Triangle Agility Drill Training:
The difference between good skill players and the great athletes is forged in the offseason, off the field, and in the weight room. Chris Dimry from Velocity Sports gives a demonstration of a few key drills for faster athletes looking for quicker feet. All you need for this drill is the agility cones and a football. This drill works on acceleration, deceleration, and cutting around the cones. Furthermore, drills like this focus on footwork, and concentration when catching the football. You only need a minimal amount of space for this drill so it can be performed in your backyard, field, or the park. The cones are set up only 5 yards apart and are set up in a triangle. For advanced athletes you would go through this drill 6-8 times in each direction for 2-3 sets.
The “W” Drill:
Once again you will be using the agility cones for this drill. Again you will be working in a short 5 yard area. This time you will be setting up the cones a yard apart alternating 3 on one side and 2 on the other side. Again, this drill will be focusing on acceleration and deceleration. The main objective in this drill is learning how to cut on your outside foot. Football is not just about strength. In fact speed training for football might be just as important as weight lifting. The highest ranked players are more likely to outperform their peers in tests such as the 40 yard sprint than they are in the squat or bench press. You could say that speed separates the outstanding from the very good. But you certainly don’t have to be the fastest to perform at your best. Which do you think is more important? Acceleration or top speed? Consider this for a moment . Wide Recievers average distance in most football plays is 10-15 yards unless you are an offensive or defensive lineman. Quickeness off the ball and working on cutting is importarnt because unlike an Olympic sprinter football players will rarely reach their top speed unless it is for a long pass or on kickoff.
John Thomas Strength and Conditioning Coach at the University of Penn State talks about bringing freshman athletes into there strength and conditioning program. Some of the freshman have never been involved in a conditioning program and he helps them gradually get involved into there program. Richard Garner a corner back for Penn State mentions all he did in high school for conditioning was push ups and sit ups. The biggest thing John needs to install in the young athletes is the “work ethic”, and understanding what hard work is. Once they grasp that concept a majority of the athletes are able to adapt to the program. Paul Posluszny Linebacker Penn State mentions working with coach John Thomas has really helped him putting on weight. Paul came into camp at 215lbs now he is weighing in at 232lbs and the work that he has put in is going to play dividends for the upcoming season. Joe Jurevicius property of the Seattle Seahawks and was a 2nd round draft choice in 1998 has worked with John Thomas and has prepared him for the NFL season. Chip Morton, Mike Wolf both strength and conditioning coaches of the Cincinati Bengels, and Philidelphia Eagles mention when drafting a player from the Penn State Program they are getting a player that understands hard work, has a great work ethic, and are very receptive to the coaches message and understanding the principales to become a well conditioned athlete.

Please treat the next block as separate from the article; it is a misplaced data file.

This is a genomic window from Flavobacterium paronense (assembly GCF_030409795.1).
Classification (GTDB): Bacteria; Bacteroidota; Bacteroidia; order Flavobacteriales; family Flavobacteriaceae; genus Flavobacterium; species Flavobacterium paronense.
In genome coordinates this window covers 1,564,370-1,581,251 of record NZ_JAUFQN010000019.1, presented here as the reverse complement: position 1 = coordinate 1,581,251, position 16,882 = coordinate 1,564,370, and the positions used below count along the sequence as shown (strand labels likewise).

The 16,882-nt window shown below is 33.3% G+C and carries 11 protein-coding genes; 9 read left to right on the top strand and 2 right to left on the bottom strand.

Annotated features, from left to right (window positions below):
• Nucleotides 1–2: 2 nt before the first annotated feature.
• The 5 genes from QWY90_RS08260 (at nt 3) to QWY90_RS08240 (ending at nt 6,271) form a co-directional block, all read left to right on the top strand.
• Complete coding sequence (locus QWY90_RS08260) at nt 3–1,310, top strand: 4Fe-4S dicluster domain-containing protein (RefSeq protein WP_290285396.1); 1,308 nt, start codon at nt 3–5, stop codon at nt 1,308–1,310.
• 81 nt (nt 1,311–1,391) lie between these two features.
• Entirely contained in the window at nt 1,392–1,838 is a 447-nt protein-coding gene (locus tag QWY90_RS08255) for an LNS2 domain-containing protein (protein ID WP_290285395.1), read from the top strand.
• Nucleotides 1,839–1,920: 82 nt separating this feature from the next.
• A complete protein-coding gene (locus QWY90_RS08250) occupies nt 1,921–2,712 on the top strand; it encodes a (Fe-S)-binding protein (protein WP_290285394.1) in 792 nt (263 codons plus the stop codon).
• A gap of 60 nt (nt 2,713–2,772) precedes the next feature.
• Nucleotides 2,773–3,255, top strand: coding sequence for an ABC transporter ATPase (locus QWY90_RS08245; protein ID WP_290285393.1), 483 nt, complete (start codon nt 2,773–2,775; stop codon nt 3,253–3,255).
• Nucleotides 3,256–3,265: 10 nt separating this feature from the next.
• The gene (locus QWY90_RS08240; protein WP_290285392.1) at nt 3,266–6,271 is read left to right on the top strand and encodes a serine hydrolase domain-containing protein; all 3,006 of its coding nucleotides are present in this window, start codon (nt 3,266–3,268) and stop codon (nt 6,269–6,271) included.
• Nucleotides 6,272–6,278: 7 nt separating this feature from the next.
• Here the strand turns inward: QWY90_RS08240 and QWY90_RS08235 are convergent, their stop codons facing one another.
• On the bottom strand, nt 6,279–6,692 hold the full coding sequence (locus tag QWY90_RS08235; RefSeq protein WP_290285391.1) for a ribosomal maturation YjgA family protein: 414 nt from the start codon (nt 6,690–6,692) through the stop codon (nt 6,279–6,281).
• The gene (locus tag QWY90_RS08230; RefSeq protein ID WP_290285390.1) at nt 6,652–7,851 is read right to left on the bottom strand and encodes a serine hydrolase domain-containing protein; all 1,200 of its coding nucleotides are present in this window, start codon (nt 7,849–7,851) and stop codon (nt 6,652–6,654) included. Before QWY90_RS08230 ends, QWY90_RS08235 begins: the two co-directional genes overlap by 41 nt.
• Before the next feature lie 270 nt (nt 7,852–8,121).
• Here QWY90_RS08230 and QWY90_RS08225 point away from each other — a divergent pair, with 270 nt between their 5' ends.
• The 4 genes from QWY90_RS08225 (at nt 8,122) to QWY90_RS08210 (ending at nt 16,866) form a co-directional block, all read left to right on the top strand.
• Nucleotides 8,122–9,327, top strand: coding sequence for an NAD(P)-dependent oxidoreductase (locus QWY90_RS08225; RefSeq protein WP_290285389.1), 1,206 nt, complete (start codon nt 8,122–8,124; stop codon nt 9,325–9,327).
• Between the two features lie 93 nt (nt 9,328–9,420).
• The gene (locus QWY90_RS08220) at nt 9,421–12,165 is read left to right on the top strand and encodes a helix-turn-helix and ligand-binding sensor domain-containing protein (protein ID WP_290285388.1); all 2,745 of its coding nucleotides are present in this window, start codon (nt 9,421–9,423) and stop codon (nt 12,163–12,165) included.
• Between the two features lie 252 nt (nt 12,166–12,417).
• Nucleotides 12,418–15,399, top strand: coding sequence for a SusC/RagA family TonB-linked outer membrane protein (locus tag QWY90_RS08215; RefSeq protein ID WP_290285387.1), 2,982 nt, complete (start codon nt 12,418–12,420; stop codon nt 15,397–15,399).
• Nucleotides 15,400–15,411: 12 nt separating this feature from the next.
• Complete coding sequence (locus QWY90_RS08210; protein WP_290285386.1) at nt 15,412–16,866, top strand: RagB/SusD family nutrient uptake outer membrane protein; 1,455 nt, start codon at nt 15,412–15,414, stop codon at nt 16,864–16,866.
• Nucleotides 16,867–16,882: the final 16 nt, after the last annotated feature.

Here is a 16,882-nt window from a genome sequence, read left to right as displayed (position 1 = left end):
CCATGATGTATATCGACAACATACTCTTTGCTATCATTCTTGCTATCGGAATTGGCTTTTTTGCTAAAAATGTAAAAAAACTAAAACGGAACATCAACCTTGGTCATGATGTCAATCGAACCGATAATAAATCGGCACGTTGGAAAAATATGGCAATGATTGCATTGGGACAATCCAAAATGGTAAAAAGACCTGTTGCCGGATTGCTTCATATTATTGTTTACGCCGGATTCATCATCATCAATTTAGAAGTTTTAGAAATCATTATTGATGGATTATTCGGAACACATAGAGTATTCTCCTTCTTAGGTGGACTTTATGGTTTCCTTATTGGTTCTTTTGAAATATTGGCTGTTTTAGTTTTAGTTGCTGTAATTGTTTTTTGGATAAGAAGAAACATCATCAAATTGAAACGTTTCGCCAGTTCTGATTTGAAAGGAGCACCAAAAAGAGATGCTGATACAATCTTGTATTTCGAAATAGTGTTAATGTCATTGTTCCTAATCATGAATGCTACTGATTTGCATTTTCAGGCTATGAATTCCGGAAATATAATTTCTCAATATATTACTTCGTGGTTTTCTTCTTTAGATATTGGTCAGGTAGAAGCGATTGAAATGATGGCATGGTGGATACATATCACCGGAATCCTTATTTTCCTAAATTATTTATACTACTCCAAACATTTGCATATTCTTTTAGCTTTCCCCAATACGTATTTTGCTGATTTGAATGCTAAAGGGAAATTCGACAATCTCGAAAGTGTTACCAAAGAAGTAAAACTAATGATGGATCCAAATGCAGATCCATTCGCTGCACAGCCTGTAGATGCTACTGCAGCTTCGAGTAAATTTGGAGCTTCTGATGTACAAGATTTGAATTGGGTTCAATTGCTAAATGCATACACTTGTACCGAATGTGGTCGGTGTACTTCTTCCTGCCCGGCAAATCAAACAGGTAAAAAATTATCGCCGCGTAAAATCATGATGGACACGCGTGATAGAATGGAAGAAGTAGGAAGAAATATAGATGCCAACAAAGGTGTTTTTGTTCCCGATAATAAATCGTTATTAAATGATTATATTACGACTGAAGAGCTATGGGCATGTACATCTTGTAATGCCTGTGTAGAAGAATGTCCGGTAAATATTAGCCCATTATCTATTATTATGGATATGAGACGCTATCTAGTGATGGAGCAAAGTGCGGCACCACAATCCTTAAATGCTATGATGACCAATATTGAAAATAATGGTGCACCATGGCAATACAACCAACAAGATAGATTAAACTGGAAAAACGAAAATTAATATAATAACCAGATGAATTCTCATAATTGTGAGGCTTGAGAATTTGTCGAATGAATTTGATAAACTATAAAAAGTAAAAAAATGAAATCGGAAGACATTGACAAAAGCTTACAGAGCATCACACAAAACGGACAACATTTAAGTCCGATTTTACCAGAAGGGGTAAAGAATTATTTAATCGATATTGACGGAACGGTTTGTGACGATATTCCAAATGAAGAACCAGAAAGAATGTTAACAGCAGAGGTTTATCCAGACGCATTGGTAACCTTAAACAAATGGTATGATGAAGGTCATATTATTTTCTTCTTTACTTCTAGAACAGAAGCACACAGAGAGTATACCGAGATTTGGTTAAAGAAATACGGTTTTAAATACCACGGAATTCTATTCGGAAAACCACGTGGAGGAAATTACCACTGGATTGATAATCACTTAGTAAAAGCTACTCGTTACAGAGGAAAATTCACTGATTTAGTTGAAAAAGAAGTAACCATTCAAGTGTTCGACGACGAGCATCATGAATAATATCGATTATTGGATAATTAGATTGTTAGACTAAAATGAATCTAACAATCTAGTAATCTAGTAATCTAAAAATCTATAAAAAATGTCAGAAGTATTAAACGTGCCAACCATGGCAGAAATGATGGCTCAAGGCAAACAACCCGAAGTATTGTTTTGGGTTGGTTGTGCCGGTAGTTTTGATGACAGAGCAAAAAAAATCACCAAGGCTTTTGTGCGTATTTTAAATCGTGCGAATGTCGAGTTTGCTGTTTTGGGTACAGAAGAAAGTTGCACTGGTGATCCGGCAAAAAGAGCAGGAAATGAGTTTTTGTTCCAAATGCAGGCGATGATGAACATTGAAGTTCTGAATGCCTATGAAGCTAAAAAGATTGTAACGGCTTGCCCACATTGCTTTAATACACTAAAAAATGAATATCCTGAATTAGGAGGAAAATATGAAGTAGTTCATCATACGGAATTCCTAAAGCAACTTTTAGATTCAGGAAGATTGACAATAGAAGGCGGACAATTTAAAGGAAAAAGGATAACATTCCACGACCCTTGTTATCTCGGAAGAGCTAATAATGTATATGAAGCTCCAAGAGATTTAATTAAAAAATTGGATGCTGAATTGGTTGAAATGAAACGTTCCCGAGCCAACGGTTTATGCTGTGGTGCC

Fordham University Football Team gives and in depth look at there pre-season strength and conditioning program. The players do a series of squats, plyometrics, speed drills, and power drills. I particularly like this video because it shows all aspects of training that these athletes go through on in there pre-season practice. The amount of weight these athletes are pushing on there one rep max is really amazing. Let’s remember most of these athletes are 17-21 years of age. Some of these athletes are squating 475lbs plus which is really phenominal, benching well over 315lbs, while maintaining the mobility and quickness to compete in all the plyometric, and speed drills. Fordham played the University of Conniticut in there first regular season game September 3. Fordham lost the game 35-3.